Michigan is expected to exceed its apple harvest this season.
According to the Michigan Apple Committee, apple growers are estimated to harvest 28 million bushels of apples this season, which started in the middle of August and runs through June. That is about 3 million more than the state’s average.
The state averages 25.2 million bushels of apples annually but, last season, harvested just 20 million bushels or 840 million pounds of apples.
“Good (weather) conditions this spring contributed to the crop size this year,” said Ed Robinette, owner of Robinette’s Apple Haus & Winery in Grand Rapids. “Usually, the thing that limits the crop is cold temperature during the spring. It will damage the bloom and then it will reduce the crop size. It is almost always weather related.”
Apples are Michigan’s largest and valuable fruit. The Michigan apple industry has a farm gate value of $2.51 million annually, according to the USDA National Agriculture Statistics Service. There are more than 11.3 million apple trees covering 35,500 acres on 825 family-run farms in the state, all of which are used for commercial production. The majority of Michigan apples are grown on the west side of the state.
Gordie Moeller is the secretary for Ridge Economic Agricultural Partners, which is a partnership between ridged-area townships, farmers, agribusiness, consumers and Kent MSU Extension. He said the Fruit Ridge, a 10-by-15-mile area between Grand Rapids and Sparta, grows 70 percent (30 million bushels) of the state’s apples.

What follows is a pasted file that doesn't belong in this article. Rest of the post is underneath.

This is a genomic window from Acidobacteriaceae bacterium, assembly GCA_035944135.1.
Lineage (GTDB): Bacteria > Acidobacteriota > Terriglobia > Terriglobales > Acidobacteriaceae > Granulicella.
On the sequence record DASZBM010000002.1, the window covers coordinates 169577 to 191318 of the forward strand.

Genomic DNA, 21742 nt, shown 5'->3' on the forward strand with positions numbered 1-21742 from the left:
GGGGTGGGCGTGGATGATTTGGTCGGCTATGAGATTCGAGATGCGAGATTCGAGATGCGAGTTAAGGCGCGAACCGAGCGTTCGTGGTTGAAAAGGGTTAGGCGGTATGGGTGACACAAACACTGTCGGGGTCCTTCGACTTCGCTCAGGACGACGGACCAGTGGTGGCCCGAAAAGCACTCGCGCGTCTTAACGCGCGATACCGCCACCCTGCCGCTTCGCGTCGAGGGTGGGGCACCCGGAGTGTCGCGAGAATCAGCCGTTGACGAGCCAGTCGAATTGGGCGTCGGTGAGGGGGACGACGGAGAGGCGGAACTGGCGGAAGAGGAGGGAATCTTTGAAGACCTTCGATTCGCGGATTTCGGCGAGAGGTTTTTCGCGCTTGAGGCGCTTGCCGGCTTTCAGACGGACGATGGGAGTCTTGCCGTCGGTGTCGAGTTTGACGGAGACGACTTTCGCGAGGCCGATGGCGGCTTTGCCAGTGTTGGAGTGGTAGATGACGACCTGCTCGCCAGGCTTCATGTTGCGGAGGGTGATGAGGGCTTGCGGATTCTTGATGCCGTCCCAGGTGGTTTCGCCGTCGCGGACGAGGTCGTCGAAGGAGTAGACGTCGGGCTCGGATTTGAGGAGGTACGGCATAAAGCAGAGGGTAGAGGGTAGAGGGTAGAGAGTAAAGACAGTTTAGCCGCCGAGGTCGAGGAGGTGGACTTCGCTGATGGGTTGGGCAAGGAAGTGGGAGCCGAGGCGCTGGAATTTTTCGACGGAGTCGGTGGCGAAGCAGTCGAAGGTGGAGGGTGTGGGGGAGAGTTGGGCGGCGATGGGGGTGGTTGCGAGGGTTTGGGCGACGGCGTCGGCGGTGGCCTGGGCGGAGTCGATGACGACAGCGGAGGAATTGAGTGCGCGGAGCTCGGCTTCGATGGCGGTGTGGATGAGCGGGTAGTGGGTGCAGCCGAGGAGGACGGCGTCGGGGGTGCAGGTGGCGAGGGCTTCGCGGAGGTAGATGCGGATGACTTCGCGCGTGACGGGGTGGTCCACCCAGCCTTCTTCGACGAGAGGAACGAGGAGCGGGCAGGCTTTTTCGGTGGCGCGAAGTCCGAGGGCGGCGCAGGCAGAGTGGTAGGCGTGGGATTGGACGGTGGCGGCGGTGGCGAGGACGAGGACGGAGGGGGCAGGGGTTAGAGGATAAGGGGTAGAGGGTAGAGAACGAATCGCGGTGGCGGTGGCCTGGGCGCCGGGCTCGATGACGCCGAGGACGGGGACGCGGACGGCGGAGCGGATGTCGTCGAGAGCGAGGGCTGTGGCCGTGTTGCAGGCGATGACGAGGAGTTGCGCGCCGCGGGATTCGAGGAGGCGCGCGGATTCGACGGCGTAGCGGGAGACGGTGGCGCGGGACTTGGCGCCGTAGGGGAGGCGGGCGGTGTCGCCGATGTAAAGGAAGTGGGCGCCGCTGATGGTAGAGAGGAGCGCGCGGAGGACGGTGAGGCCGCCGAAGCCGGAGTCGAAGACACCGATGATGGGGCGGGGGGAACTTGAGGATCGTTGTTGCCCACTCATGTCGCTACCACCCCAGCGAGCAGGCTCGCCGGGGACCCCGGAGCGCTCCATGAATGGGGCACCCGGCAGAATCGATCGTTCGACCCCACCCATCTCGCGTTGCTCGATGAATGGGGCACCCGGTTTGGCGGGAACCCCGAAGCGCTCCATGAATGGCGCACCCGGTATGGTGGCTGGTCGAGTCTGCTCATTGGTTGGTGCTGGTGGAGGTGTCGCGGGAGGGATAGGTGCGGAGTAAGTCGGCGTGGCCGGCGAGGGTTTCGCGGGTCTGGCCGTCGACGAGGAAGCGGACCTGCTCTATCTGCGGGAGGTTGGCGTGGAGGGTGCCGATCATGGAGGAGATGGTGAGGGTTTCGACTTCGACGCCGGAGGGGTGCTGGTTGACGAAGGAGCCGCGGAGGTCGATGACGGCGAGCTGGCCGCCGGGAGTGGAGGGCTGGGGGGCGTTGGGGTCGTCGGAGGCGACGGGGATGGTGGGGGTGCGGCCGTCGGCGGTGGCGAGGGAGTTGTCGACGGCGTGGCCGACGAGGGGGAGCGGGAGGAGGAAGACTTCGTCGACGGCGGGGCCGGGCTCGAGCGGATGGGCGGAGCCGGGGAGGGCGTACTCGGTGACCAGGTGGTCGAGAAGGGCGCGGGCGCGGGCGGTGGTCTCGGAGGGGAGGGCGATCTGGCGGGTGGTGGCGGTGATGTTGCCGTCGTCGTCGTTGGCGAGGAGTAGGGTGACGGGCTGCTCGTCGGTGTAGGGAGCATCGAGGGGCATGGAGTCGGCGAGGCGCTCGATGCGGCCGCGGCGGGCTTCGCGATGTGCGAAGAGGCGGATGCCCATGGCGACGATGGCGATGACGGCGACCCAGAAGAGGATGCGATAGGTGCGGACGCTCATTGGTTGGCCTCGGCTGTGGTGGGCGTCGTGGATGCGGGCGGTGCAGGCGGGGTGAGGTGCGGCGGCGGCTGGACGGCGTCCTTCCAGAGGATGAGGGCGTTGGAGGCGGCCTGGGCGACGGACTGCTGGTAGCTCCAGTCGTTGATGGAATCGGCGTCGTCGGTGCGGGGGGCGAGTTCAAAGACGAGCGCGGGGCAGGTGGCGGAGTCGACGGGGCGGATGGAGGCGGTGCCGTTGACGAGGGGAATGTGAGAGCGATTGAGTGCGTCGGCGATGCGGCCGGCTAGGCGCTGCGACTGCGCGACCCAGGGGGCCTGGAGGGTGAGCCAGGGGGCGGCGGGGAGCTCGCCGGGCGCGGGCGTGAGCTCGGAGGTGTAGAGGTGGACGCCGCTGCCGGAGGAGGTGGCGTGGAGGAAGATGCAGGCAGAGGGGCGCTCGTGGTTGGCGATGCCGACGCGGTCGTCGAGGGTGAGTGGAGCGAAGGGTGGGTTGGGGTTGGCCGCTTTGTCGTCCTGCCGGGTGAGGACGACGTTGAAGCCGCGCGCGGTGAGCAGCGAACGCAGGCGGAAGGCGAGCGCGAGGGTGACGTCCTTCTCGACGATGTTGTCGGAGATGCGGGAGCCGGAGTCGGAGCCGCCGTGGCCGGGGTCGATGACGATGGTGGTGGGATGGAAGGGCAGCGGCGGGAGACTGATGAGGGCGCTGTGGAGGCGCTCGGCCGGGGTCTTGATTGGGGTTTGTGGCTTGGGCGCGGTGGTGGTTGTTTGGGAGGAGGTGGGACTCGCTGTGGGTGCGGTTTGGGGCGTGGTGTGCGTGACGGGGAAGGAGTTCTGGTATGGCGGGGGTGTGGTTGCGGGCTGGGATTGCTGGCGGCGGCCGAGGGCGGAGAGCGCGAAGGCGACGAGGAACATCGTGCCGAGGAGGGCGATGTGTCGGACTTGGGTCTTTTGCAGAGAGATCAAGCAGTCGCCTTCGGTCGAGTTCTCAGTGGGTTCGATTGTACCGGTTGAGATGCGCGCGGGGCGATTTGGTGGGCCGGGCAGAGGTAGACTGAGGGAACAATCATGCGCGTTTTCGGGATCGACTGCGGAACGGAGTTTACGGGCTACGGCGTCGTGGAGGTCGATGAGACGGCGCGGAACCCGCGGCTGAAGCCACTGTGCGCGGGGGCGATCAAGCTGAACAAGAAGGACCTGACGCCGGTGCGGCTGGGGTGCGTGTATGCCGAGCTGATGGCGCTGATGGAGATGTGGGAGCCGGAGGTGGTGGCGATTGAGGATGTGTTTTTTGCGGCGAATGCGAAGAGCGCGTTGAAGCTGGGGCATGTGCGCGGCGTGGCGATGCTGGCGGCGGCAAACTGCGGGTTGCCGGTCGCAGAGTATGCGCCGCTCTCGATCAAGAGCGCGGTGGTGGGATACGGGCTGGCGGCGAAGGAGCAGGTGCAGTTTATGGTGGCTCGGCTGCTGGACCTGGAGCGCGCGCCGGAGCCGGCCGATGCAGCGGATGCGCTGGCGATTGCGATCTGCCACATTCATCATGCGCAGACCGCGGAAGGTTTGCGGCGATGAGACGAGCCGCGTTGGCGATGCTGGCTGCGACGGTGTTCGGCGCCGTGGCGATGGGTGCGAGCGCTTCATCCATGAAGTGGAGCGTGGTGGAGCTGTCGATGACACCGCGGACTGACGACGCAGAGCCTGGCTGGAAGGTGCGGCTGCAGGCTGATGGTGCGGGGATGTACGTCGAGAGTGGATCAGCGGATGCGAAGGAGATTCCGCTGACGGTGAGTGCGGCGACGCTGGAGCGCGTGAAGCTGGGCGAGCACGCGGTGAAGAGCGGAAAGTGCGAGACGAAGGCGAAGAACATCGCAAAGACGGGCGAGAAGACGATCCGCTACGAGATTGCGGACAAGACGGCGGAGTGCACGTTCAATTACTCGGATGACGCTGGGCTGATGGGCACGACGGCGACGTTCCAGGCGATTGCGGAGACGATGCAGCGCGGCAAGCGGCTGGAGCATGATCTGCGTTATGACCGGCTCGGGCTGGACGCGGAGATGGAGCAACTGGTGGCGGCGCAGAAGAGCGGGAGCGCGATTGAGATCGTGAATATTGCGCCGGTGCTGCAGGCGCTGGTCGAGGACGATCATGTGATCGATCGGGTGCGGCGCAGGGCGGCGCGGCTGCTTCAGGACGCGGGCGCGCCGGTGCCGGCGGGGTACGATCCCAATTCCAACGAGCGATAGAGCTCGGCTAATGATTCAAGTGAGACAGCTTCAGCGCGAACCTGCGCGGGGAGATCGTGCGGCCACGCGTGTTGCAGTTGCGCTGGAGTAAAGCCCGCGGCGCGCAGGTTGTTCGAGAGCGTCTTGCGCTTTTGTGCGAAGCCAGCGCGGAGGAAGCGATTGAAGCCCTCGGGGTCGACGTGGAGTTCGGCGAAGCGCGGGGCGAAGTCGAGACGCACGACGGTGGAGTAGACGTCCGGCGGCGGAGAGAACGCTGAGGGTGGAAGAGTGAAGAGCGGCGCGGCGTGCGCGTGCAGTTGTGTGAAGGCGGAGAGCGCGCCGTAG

About 50 percent of apples, according to the Michigan Apple Committee, are picked and eaten. The other 50 percent of apples are processed into applesauce, apple cider, apple juice and apple cider vinegar.
Michigan is the third-largest apple producer in the country, and although Michigan does not export its apples to Mexico, the tariff battle between the U.S., Canada andMexico will indirectly affect Michigan, according to Mark Seetin, director of regulatory and industry affairs at the U.S. Apple Association.
“We don’t know what our customers are going to do yet, particularly Mexico, who is our No. 1 customer,” Seetin said. “Production that typically goes to our export market is largely from the West Coast, and if they don’t find a home, it is going to have an impact on the U.S. Mexico and Canada are our 62 percent of our appleexports.”
Robinette said anything that hurts exports could hurt returns for Michigan growers because that could reduce the price they can get.
Despite the uncertainty in the Michigan apple industry, Robinette said he is confident the tariffs will not impact his farm.
“The (tariffs) will not impact my farm because we are selling directly to our consumers,” he said.
His farm is 120 acres that grows40 varieties of apples. Robinette said about 9,000 bushels of apples are grown every year on his farm.
“In terms of apple orchards, that is small because we are selling them in small quantities of 3- to 6-pound bags,” he said. “Most people are buying just a few, and most apples are going into our cider. It varies by year, but we’ll make 25,000 to 30,000 gallons of cider. It takes about 12 to 13 pounds of apples to make one gallon of cider. A good percentage of our production goes into cider making.”
Along with his farm, Robinette also has a store on-site, where he sells apples, cider, wine anddoughnuts. He said thousands of people visit his orchard on the weekends, and the apple hausis especially busy during September and October. He said the number of people visiting his farm hasincreased over the years because the city of Grand Rapids is growing at a fast pace. There are different activities on his farm like hayrides, a corn maze, jumping pillows, U-Pick apples, wine tasting and walking trails.
Robinette said in the coming weeks, he will be hiring over 100 people through September and October, but then his employee numbers will drop down to about 20 for the rest of the year due to the slower winter months.